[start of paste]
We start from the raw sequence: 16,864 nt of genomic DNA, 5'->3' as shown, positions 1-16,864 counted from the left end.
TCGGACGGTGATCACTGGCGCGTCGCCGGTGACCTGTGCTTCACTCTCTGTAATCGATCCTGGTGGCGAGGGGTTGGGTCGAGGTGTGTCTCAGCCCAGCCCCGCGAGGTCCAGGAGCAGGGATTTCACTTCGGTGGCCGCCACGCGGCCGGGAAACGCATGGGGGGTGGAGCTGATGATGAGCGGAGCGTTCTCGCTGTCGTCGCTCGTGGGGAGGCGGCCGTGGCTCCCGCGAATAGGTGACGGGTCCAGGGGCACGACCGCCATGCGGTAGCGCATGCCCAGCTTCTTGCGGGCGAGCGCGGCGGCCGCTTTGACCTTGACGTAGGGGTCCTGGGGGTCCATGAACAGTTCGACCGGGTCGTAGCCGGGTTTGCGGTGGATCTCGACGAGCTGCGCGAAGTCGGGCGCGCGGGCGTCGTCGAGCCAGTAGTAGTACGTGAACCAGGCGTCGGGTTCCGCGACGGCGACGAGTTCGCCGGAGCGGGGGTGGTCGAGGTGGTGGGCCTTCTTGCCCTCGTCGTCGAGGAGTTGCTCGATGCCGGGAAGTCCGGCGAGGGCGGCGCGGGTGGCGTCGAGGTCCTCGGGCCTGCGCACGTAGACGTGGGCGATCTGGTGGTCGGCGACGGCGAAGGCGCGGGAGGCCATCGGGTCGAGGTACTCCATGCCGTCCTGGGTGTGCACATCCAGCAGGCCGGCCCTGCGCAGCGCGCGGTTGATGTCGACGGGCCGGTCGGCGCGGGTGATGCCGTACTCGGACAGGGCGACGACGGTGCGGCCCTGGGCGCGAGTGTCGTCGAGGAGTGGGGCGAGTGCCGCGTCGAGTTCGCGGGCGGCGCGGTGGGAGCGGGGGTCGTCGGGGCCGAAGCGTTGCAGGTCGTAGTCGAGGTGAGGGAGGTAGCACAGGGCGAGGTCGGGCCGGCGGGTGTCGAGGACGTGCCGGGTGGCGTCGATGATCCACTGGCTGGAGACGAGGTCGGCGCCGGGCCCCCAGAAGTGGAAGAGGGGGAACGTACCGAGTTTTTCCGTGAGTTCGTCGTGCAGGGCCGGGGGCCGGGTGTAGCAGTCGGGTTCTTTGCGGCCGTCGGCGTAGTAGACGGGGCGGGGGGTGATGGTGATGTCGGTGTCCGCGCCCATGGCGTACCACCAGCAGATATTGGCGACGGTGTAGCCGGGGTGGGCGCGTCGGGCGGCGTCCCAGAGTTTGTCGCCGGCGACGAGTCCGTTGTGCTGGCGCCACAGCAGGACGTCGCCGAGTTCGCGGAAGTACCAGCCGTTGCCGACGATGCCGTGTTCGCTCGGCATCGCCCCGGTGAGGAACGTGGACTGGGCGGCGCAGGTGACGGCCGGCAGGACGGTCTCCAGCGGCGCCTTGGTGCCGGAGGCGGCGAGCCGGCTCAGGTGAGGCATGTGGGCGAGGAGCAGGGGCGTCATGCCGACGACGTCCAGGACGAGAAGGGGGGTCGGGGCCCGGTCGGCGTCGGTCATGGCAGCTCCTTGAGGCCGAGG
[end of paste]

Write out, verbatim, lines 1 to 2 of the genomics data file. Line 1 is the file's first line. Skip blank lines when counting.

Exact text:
We start from the raw sequence: 16,864 nt of genomic DNA, 5'->3' as shown, positions 1-16,864 counted from the left end.
TCGGACGGTGATCACTGGCGCGTCGCCGGTGACCTGTGCTTCACTCTCTGTAATCGATCCTGGTGGCGAGGGGTTGGGTCGAGGTGTGTCTCAGCCCAGCCCCGCGAGGTCCAGGAGCAGGGATTTCACTTCGGTGGCCGCCACGCGGCCGGGAAACGCATGGGGGGTGGAGCTGATGATGAGCGGAGCGTTCTCGCTGTCGTCGCTCGTGGGGAGGCGGCCGTGGCTCCCGCGAATAGGTGACGGGTCCAGGGGCACGACCGCCATGCGGTAGCGCATGCCCAGCTTCTTGCGGGCGAGCGCGGCGGCCGCTTTGACCTTGACGTAGGGGTCCTGGGGGTCCATGAACAGTTCGACCGGGTCGTAGCCGGGTTTGCGGTGGATCTCGACGAGCTGCGCGAAGTCGGGCGCGCGGGCGTCGTCGAGCCAGTAGTAGTACGTGAACCAGGCGTCGGGTTCCGCGACGGCGACGAGTTCGCCGGAGCGGGGGTGGTCGAGGTGGTGGGCCTTCTTGCCCTCGTCGTCGAGGAGTTGCTCGATGCCGGGAAGTCCGGCGAGGGCGGCGCGGGTGGCGTCGAGGTCCTCGGGCCTGCGCACGTAGACGTGGGCGATCTGGTGGTCGGCGACGGCGAAGGCGCGGGAGGCCATCGGGTCGAGGTACTCCATGCCGTCCTGGGTGTGCACATCCAGCAGGCCGGCCCTGCGCAGCGCGCGGTTGATGTCGACGGGCCGGTCGGCGCGGGTGATGCCGTACTCGGACAGGGCGACGACGGTGCGGCCCTGGGCGCGAGTGTCGTCGAGGAGTGGGGCGAGTGCCGCGTCGAGTTCGCGGGCGGCGCGGTGGGAGCGGGGGTCGTCGGGGCCGAAGCGTTGCAGGTCGTAGTCGAGGTGAGGGAGGTAGCACAGGGCGAGGTCGGGCCGGCGGGTGTCGAGGACGTGCCGGGTGGCGTCGATGATCCACTGGCTGGAGACGAGGTCGGCGCCGGGCCCCCAGAAGTGGAAGAGGGGGAACGTACCGAGTTTTTCCGTGAGTTCGTCGTGCAGGGCCGGGGGCCGGGTGTAGCAGTCGGGTTCTTTGCGGCCGTCGGCGTAGTAGACGGGGCGGGGGGTGATGGTGATGTCGGTGTCCGCGCCCATGGCGTACCACCAGCAGATATTGGCGACGGTGTAGCCGGGGTGGGCGCGTCGGGCGGCGTCCCAGAGTTTGTCGCCGGCGACGAGTCCGTTGTGCTGGCGCCACAGCAGGACGTCGCCGAGTTCGCGGAAGTACCAGCCGTTGCCGACGATGCCGTGTTCGCTCGGCATCGCCCCGGTGAGGAACGTGGACTGGGCGGCGCAGGTGACGGCCGGCAGGACGGTCTCCAGCGGCGCCTTGGTGCCGGAGGCGGCGAGCCGGCTCAGGTGAGGCATGTGGGCGAGGAGCAGGGGCGTCATGCCGACGACGTCCAGGACGAGAAGGGGGGTCGGGGCCCGGTCGGCGTCGGTCATGGCAGCTCCTTGAGGCCGAGG